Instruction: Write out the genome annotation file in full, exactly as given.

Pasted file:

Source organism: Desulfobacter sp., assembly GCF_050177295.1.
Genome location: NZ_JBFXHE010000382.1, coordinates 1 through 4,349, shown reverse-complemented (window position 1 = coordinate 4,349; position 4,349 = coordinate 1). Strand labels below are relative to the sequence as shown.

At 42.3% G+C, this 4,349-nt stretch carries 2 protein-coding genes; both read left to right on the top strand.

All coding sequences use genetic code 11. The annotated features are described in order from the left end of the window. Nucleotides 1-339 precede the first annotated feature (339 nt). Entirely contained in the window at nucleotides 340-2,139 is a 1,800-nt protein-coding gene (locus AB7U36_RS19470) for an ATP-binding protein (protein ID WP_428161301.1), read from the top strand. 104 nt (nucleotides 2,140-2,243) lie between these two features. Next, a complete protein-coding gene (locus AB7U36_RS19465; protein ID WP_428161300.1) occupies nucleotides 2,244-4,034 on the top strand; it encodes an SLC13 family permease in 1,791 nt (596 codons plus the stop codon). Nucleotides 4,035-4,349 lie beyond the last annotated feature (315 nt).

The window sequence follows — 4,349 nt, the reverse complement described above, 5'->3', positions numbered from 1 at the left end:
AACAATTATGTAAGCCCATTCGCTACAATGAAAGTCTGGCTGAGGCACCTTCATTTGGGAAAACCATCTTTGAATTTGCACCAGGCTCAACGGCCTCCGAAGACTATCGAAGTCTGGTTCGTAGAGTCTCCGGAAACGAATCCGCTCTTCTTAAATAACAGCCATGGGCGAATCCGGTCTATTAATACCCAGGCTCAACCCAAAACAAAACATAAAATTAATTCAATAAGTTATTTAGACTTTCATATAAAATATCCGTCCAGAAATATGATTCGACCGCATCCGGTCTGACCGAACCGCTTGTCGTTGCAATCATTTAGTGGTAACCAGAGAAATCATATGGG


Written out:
Source organism: Desulfobacter sp., assembly GCF_050177295.1.
Genome location: NZ_JBFXHE010000382.1, coordinates 1 through 4,349, shown reverse-complemented (window position 1 = coordinate 4,349; position 4,349 = coordinate 1). Strand labels below are relative to the sequence as shown.

At 42.3% G+C, this 4,349-nt stretch carries 2 protein-coding genes; both read left to right on the top strand.

All coding sequences use genetic code 11. The annotated features are described in order from the left end of the window. Nucleotides 1-339 precede the first annotated feature (339 nt). Entirely contained in the window at nucleotides 340-2,139 is a 1,800-nt protein-coding gene (locus AB7U36_RS19470) for an ATP-binding protein (protein ID WP_428161301.1), read from the top strand. 104 nt (nucleotides 2,140-2,243) lie between these two features. Next, a complete protein-coding gene (locus AB7U36_RS19465; protein ID WP_428161300.1) occupies nucleotides 2,244-4,034 on the top strand; it encodes an SLC13 family permease in 1,791 nt (596 codons plus the stop codon). Nucleotides 4,035-4,349 lie beyond the last annotated feature (315 nt).

The window sequence follows — 4,349 nt, the reverse complement described above, 5'->3', positions numbered from 1 at the left end:
AACAATTATGTAAGCCCATTCGCTACAATGAAAGTCTGGCTGAGGCACCTTCATTTGGGAAAACCATCTTTGAATTTGCACCAGGCTCAACGGCCTCCGAAGACTATCGAAGTCTGGTTCGTAGAGTCTCCGGAAACGAATCCGCTCTTCTTAAATAACAGCCATGGGCGAATCCGGTCTATTAATACCCAGGCTCAACCCAAAACAAAACATAAAATTAATTCAATAAGTTATTTAGACTTTCATATAAAATATCCGTCCAGAAATATGATTCGACCGCATCCGGTCTGACCGAACCGCTTGTCGTTGCAATCATTTAGTGGTAACCAGAGAAATCATATGGG